COVINGTON, Ky. -- Braxton Brewing Co. is cranking up production, with plans to can a second beer style and to distribute cans in Ohio, the company announced Monday at its Builders Town Hall event.
Crank Shaft, the company’s IPA, will become Braxton’s second canned beer, joining Storm, a golden cream ale that was first canned and distributed in Northern Kentucky in November. Consumers can expect to see Crank Shaft and Storm cans on shelves in Cincinnati by the third week of February.
“The decision to can Crank Shaft comes down to market trends,” said Braxton CEO Jake Rouse. “IPAs lead by 40 percent in volume and sales, and that’s still growing. Plus, Crank Shaft won a gold medal in Lexington, so it was a no-brainer for us.”
That gold medal came at the 2015 Alltech Commonwealth Cup, which pitted beers from around the world against each other in multiple categories.
Described on Braxton’s website as “a more approachable version of the typical American IPA,” Crank Shaft is a balanced example of the style: It stands out in the category but doesn’t overpower the taste buds as many IPAs do.
“We put a tremendous amount of effort and money into Crank Shaft to give you a nose and a taste that is of the highest quality,” said Richard Dubé, the brewmaster at Braxton.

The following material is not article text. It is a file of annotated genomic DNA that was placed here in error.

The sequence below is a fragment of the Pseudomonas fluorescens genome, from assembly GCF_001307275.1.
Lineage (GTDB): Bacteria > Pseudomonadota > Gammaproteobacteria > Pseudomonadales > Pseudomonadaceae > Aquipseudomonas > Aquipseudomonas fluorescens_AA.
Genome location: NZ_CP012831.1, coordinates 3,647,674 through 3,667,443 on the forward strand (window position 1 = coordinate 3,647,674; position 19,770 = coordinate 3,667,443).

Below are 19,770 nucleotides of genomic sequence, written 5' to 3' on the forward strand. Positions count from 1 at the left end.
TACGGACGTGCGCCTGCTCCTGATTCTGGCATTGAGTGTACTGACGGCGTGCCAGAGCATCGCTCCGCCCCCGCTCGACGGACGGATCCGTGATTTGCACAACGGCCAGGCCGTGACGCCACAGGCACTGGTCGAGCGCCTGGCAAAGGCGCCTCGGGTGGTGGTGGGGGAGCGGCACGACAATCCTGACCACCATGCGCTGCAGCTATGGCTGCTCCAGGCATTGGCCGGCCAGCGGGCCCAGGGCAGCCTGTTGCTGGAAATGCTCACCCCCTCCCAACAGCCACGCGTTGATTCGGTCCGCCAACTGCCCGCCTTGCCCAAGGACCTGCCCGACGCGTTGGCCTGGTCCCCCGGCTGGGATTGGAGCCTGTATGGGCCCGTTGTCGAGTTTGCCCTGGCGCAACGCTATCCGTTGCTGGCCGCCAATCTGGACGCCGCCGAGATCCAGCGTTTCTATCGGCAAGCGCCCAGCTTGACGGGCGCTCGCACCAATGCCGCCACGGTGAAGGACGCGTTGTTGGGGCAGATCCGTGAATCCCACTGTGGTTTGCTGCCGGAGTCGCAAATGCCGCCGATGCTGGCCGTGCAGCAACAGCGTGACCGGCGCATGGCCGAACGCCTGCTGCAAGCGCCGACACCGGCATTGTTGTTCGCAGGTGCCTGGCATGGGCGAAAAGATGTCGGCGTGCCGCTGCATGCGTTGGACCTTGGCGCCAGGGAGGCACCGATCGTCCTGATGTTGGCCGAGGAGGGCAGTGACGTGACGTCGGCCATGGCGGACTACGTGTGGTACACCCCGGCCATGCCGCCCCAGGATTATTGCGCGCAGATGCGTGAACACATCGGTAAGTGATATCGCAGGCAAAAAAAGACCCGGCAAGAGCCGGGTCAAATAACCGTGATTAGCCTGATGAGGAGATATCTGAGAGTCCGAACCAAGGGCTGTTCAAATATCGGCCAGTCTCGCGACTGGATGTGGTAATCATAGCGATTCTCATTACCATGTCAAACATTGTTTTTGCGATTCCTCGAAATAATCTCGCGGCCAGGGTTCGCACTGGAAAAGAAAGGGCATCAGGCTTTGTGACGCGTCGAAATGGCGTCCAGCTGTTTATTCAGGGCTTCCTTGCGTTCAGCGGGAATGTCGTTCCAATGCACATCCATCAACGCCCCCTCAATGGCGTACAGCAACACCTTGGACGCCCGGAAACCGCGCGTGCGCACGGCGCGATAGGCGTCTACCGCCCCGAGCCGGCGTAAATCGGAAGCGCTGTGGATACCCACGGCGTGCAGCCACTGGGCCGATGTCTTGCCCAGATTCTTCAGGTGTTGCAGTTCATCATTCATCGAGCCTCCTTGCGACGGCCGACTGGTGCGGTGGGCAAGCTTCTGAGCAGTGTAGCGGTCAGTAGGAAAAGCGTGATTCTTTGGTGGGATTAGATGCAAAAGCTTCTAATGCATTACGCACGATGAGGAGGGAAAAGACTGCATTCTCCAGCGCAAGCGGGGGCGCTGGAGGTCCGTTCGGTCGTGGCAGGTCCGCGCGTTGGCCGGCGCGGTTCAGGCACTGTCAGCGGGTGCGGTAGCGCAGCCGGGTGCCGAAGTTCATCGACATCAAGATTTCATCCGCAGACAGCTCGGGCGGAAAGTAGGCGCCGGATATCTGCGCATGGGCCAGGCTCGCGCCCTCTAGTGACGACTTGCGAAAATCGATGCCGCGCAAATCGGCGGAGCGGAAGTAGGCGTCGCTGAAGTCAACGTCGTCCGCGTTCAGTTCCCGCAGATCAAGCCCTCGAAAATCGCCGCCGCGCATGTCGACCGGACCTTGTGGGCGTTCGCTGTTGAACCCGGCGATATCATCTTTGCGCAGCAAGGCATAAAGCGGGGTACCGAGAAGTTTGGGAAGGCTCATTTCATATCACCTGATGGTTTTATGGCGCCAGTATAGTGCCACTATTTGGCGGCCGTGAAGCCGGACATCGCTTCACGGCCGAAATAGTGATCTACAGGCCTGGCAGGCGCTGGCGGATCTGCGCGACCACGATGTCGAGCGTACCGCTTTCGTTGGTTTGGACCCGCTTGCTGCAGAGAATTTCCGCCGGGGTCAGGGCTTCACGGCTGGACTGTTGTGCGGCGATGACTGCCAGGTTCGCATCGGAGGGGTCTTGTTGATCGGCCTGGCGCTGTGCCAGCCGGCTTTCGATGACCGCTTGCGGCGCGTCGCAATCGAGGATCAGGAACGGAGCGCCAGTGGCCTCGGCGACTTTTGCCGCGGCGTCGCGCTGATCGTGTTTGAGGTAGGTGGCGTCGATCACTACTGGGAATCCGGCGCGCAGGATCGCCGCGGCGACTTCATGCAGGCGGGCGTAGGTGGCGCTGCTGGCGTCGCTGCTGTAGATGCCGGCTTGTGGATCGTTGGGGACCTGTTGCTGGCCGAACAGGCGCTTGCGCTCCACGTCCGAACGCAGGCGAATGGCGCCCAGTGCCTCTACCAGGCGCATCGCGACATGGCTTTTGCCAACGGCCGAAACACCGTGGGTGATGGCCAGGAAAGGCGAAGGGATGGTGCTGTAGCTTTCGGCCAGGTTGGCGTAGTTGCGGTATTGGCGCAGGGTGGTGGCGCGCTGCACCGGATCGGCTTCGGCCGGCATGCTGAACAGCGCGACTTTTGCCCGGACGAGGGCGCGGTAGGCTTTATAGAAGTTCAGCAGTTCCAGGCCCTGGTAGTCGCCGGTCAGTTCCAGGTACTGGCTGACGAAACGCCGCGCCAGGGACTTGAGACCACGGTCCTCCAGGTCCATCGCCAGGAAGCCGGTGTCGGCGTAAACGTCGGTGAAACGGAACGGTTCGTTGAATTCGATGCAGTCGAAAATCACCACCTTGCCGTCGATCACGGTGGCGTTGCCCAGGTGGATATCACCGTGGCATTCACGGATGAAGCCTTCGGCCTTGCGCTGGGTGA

Currently, Braxton has produced more than 106,000 cans of Storm, and head brewer Evan Rouse described the beer as “selling very well.” Both Storm and Crank Shaft feature designs from Neltner Small Batch, out of Camp Springs, Kentucky, and will be distributed by Stagnaro Distributing.
In order to meet production demand, Braxton is looking to add five positions soon, said Jake Rouse.
“We’ve laid out a pretty aggressive headcount plan,” he said.
Braxton also announced Monday that it will add two 120-barrel fermenters, as well as a 120-barrel brite tank, for use in kegging. Evan Rouse said this will triple brewing capacity for Braxton, which opened its doors in March 2015. The brewery previously added two 80-barrel fermenters in July, tripling the brewing capacity at that time as well.
There will be a lineup change for Braxton, too. Twisted Bit, the Dortmunder-style lager, will go from being a seasonal offering to having a permanent spot on the taps. And Sparky, a hoppy wheat ale, will be available from March through September, mirroring baseball season, since it is sold at Great American Ball Park.
“This is a commitment to lagers,” said Evan Rouse. “We feel like the general public is coming back to lagers, and we feel we do them well.”
“From a business standpoint, it’s a big, big deal, because the cycle time is longer,” said Dubé.
Disclosure: The reporter is a part-time employee of Braxton Brewing.